“The map is not the territory.”
Humans love to oversimplify reality because it makes it infinitely easier to understand.
Because we specialize in metaphor-making, we tend to mistake our stories about reality for actual reality, and we’re rarely aware of the unconscious reasons why we pick certain metaphors over others in the first place.
For example, we visualize electrons as a kind of cloud that hovers around the nucleus, when quantum reality is far, far more bizarre than we could ever rationally apprehend, and we can be fairly certain that there is no such thing as an electron “cloud”.
And of course there’s the missing heritability problem in molecular biology: the cold, hard reality that there are still massive gaps in our ability to explain all the traits of organisms based on their genetic code, something which defies the common notion that we have our own biology totally figured out.
We do not.
So then, considering our penchant for oversimplification and routinely confusing the map with the territory, it’s not surprising that we’ve done that with depression.
Given that over sixteen million US adults suffer from this often debilitating disease, it’s time that medical practitioners and laypeople alike grant it its due complexity and begin to acknowledge just how much we still don’t know about it.
Contrary to popular belief, depression is absolutely not explained by the ‘chemical imbalance’ theory, and it has potentially dozens of causes rather than merely one.
A few weeks ago, I did a deep dive into how the chemical imbalance hypothesis is now falling out of favor among professionals because the evidence behind it is shockingly anemic.
That article clearly struck a nerve with our readers, and considering how many of us are still under the spell of the tragically oversimplified chemical imbalance concept, it’s not surprising.
From the pandemic, to the riots, to financial insecurity, to rampant political divisiveness and the emotional fallout from social distancing, it’s an unbelievably stressful time to be alive, so it’s not a shock that depression has tripled since COVID hit.
With mood disorders and social isolation on the rise, it’s more important than ever to drop our illusions about how depression works and appreciate the multitude of causes it can have so that we can better understand how to treat it on a case-by-case basis that recognizes the uniqueness of each person.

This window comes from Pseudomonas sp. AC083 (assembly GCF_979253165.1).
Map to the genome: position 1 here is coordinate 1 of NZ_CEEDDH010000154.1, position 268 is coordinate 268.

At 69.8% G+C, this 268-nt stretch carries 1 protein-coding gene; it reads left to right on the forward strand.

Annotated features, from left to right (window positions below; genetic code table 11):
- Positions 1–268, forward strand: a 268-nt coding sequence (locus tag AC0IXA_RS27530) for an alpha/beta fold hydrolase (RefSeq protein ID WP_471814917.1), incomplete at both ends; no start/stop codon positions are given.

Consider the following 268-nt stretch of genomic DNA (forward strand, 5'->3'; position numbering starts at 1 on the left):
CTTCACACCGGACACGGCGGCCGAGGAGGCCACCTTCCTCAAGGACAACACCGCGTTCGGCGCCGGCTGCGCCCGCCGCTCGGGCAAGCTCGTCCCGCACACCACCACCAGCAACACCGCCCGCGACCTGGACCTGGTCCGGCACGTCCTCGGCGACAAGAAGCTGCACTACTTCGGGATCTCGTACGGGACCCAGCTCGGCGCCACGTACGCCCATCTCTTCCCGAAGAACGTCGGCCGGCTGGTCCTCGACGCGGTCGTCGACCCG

Deep Causes of Depression
A deep cause (AKA true cause) is something that originates from outside the body and could be considered a prime mover, meaning that by itself it can either cause or contribute to depression.
Some examples of deep (true) causes include:
- Nutrient Deficiencies
- Consumption of Gluten and Dairy
- Exposure to Mercury and Lead
- Exposure to Pesticides
- Trauma (especially during childhood)
- Alcohol Abuse
- Loss of a Loved One
- Social Isolation
- Epstein-Barr and other HHV family viruses
- Prescription Medications
(this is by no means an exhaustive list)
Note that ‘genes’ is not on this list for good reason. There is currently very little evidence that genes cause depression, despite the hollow pop psychology ‘wisdom’ that so many of us have been subjected to, which is merely an offshoot of the fallacious ‘broken brain’ narrative. Instead, genes would be an intermediate cause (which we’ll get to in a moment).
Certain genes are implicated in depression, but not in the sense that they directly cause it.
The APOE4 gene is associated with a 15x increase in the prevalence of Alzheimer’s disease because it reduces a person’s ability to remove mercury from the brain, and mercury can directly cause Alzheimer’s according to the research of biochemist Boyd Haley, PhD (read my article on that topic here if you’d like to learn more).
This gene is also associated with a higher risk of depression, which makes sense given that mercury is notorious for causing mood disorders. Still, this gene no more gives you depression than not wearing a seatbelt makes you get in a car wreck. It simply enhances susceptibility to a true cause of the disorder (mercury).
Depression does cluster in families, but genes are not the only things we inherit from our parents. Keep in mind that viruses, bacteria, and heavy metals are all heritable, and that trauma, neglect, and addictions are unfortunately passed on from generation to generation behaviorally and epigenetically.
Intermediate (pseudo) Causes of Depression
As opposed to a deep cause, an intermediate cause (AKA pseudo-cause) is something that begins within the body, which is almost always itself the result of something that originated from outside of the body.
They aren’t true causes because they did not actually initiate the process. They are merely cogs in the machine. That being said, it’s still critical to our understanding of the pathophysiology and treatment of depression to understand these intermediate causes.
A few examples of intermediate causes include: